Expression of CD34 raised the possibility that cells were blood-derived circulating progenitors similar to hematopoietic stem cells found in muscle tissue. To exclude this possibility we performed cobblestone area forming cell assays (CAFC), a classic in vitro hematopoietic stem cell/progenitor assay system on bulk neurofibroma cells. We identified only two colonies after two weeks; these did not possess hematopoietic morphology; in the CAFC assay, very rarely CNS neural progenitors will form colonies with a non-hematopoietic morphology (unpublished observation, H. Geiger). We incubated sorted EGFR+;P75+;CD34+ cells from a second patient neurofibroma in growth factor containing methylcellulose medium for 10 days. In this definitive hematopoetic stem and progenitor assay system, no neurofibroma cells formed colonies (not shown). Thus EGFR+;P75+;CD34+ cells do not contain bone marrow stroma-dependent hematopoietic stem or progenitor cells.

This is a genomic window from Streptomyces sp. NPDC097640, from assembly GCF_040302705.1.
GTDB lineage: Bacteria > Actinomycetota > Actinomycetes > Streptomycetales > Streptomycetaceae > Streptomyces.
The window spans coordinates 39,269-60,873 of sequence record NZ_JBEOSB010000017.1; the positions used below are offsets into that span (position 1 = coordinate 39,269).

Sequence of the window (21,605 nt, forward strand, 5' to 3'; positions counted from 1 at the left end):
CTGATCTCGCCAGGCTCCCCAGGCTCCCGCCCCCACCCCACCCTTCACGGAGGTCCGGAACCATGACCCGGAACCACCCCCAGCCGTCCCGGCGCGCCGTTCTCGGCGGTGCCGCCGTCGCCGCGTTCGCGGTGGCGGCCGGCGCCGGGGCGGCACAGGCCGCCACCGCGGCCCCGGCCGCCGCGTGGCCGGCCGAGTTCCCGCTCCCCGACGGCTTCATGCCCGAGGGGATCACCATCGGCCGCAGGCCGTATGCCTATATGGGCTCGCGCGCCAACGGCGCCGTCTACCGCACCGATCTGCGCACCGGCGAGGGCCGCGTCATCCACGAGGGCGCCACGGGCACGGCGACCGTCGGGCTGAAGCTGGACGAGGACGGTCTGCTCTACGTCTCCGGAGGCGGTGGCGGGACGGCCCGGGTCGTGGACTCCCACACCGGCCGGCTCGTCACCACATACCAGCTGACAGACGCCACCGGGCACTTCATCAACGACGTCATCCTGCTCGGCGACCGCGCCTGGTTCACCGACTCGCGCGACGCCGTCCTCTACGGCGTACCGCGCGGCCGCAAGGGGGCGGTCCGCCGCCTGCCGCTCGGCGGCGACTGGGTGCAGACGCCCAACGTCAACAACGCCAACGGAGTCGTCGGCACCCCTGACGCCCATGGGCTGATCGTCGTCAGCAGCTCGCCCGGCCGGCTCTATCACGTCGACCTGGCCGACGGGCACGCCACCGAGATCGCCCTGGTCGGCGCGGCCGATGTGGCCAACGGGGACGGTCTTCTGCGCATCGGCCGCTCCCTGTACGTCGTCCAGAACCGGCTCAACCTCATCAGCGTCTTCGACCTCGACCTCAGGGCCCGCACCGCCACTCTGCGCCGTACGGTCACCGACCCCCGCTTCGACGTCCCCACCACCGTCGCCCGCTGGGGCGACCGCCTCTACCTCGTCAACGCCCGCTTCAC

We have as yet failed to grow sorted EGFR+;P75+;CD34+ cells under clonal conditions, and have thus been unable to test whether the triple-positive cells meet this criterion to be defined as a stem cell; indeed the inability to maintain spheres for more than three passages suggests that they might resemble progenitors rather than stem cells. We first examined bulk neurofibroma tissue for progenitors, using the Schwann cell precursor marker BLBP (FABP-7). Both P75+;BLBP+ and EGFR+;BLBP+ cells were observed (Figure 5A, C). We confirmed CD34 and P75 expression in EGFR+ cells (Figure 5B, D). To assess whether spheres contain neural crest cells, we examined spheres from neurofibromas for expression of various known crest markers. In addition to BLBP, RT-PCR of neurofibroma-derived EGFR-dependent spheres revealed expression of mRNAs encoding the neural crest markers P75, SOX9, and TWIST, and the stem cell marker CD34 (Figure 5E).